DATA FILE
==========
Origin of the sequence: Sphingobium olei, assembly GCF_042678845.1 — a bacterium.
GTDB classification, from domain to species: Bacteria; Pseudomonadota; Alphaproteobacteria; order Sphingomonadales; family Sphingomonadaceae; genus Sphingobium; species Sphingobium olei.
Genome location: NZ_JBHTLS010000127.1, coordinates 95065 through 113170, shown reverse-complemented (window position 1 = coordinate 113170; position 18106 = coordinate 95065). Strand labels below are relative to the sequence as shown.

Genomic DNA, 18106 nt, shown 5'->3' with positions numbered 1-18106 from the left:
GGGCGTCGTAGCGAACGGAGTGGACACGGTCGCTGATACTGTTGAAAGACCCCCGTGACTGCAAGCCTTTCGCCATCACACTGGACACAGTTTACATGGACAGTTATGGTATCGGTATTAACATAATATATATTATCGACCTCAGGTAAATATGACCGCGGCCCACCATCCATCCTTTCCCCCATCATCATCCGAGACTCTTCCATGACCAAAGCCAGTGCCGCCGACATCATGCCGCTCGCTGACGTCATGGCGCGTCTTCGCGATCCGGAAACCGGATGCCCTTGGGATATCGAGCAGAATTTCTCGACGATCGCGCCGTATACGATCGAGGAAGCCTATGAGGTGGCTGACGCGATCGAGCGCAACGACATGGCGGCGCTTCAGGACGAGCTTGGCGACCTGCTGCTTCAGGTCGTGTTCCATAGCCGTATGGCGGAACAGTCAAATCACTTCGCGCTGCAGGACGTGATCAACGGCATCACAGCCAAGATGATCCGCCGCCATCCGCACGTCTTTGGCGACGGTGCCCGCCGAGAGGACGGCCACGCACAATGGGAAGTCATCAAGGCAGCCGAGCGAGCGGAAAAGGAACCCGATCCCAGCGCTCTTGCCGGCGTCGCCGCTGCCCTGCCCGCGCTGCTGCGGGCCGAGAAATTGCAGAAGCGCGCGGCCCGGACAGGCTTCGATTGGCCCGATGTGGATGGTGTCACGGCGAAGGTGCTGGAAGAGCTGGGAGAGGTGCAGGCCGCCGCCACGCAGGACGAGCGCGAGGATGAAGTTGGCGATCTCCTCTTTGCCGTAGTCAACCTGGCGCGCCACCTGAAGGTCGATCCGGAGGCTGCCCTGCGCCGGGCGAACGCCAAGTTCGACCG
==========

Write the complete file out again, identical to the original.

Origin of the sequence: Sphingobium olei, assembly GCF_042678845.1 — a bacterium.
GTDB classification, from domain to species: Bacteria; Pseudomonadota; Alphaproteobacteria; order Sphingomonadales; family Sphingomonadaceae; genus Sphingobium; species Sphingobium olei.
Genome location: NZ_JBHTLS010000127.1, coordinates 95065 through 113170, shown reverse-complemented (window position 1 = coordinate 113170; position 18106 = coordinate 95065). Strand labels below are relative to the sequence as shown.

Genomic DNA, 18106 nt, shown 5'->3' with positions numbered 1-18106 from the left:
GGGCGTCGTAGCGAACGGAGTGGACACGGTCGCTGATACTGTTGAAAGACCCCCGTGACTGCAAGCCTTTCGCCATCACACTGGACACAGTTTACATGGACAGTTATGGTATCGGTATTAACATAATATATATTATCGACCTCAGGTAAATATGACCGCGGCCCACCATCCATCCTTTCCCCCATCATCATCCGAGACTCTTCCATGACCAAAGCCAGTGCCGCCGACATCATGCCGCTCGCTGACGTCATGGCGCGTCTTCGCGATCCGGAAACCGGATGCCCTTGGGATATCGAGCAGAATTTCTCGACGATCGCGCCGTATACGATCGAGGAAGCCTATGAGGTGGCTGACGCGATCGAGCGCAACGACATGGCGGCGCTTCAGGACGAGCTTGGCGACCTGCTGCTTCAGGTCGTGTTCCATAGCCGTATGGCGGAACAGTCAAATCACTTCGCGCTGCAGGACGTGATCAACGGCATCACAGCCAAGATGATCCGCCGCCATCCGCACGTCTTTGGCGACGGTGCCCGCCGAGAGGACGGCCACGCACAATGGGAAGTCATCAAGGCAGCCGAGCGAGCGGAAAAGGAACCCGATCCCAGCGCTCTTGCCGGCGTCGCCGCTGCCCTGCCCGCGCTGCTGCGGGCCGAGAAATTGCAGAAGCGCGCGGCCCGGACAGGCTTCGATTGGCCCGATGTGGATGGTGTCACGGCGAAGGTGCTGGAAGAGCTGGGAGAGGTGCAGGCCGCCGCCACGCAGGACGAGCGCGAGGATGAAGTTGGCGATCTCCTCTTTGCCGTAGTCAACCTGGCGCGCCACCTGAAGGTCGATCCGGAGGCTGCCCTGCGCCGGGCGAACGCCAAGTTCGACCG